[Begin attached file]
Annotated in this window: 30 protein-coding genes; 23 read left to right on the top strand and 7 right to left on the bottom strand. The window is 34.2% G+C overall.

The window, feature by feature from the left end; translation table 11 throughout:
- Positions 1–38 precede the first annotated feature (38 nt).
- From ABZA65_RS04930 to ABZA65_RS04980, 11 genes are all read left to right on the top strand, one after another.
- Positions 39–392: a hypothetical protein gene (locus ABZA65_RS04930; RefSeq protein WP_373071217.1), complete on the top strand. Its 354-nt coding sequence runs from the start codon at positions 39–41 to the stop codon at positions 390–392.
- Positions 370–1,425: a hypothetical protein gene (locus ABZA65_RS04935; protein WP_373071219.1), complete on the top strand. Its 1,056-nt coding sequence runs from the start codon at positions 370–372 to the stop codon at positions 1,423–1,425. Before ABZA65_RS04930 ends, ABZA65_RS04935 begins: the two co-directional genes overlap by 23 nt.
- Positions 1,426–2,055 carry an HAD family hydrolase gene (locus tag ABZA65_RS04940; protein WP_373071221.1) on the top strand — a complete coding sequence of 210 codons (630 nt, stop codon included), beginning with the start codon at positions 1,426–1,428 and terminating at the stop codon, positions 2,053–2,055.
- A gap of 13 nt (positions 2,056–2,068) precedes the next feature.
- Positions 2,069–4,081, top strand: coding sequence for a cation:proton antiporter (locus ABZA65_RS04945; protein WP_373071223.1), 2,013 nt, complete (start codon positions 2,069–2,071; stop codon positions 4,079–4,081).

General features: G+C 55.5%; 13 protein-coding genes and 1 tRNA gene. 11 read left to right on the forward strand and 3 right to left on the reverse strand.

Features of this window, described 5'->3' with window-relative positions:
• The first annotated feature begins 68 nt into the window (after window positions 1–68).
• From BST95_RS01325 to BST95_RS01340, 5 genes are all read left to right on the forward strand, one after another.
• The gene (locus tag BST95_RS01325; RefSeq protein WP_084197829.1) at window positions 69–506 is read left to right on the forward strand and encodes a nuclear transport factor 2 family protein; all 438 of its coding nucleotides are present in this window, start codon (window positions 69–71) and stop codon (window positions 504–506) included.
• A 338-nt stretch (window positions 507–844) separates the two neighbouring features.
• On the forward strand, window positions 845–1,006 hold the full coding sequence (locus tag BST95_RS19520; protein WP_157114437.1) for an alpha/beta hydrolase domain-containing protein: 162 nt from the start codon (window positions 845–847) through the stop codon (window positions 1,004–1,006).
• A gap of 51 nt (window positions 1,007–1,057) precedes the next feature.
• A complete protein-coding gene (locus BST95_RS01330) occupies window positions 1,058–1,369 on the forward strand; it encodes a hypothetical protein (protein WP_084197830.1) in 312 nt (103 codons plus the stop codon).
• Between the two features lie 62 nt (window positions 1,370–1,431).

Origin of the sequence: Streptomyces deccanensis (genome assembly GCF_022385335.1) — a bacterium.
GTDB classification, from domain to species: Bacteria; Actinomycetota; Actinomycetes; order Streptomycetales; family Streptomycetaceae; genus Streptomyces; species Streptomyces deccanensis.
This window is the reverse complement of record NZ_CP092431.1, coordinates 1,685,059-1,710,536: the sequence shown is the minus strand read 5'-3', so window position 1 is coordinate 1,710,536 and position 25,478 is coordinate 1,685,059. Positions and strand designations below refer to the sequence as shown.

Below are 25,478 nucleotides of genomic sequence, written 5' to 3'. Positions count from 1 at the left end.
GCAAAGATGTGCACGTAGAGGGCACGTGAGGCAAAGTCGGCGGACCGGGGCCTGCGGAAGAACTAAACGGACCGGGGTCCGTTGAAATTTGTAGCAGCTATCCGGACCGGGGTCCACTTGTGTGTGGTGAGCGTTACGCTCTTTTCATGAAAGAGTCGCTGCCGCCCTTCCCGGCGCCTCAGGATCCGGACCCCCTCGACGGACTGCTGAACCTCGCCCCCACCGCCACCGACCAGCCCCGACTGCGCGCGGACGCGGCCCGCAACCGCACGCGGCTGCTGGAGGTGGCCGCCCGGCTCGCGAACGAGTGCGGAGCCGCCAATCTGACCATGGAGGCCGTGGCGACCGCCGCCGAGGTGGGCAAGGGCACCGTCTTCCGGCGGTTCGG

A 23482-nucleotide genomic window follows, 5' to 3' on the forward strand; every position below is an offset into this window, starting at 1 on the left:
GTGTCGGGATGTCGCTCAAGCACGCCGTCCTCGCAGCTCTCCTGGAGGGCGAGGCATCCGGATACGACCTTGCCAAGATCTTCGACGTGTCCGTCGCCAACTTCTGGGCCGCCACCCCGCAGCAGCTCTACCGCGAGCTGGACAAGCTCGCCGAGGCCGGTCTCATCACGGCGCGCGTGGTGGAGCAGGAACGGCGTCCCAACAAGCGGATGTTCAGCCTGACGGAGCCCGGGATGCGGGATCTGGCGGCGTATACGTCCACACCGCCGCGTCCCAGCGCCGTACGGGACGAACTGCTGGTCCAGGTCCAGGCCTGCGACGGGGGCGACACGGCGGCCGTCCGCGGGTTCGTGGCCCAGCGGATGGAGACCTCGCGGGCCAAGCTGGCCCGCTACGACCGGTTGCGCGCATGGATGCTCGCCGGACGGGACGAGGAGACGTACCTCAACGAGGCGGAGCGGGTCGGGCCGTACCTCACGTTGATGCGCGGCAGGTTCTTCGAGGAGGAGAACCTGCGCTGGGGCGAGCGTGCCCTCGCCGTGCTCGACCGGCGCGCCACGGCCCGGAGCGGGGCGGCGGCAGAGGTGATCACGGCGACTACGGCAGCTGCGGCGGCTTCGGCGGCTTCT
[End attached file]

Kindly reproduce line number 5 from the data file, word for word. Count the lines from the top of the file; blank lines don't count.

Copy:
- Positions 39–392: a hypothetical protein gene (locus ABZA65_RS04930; RefSeq protein WP_373071217.1), complete on the top strand. Its 354-nt coding sequence runs from the start codon at positions 39–41 to the stop codon at positions 390–392.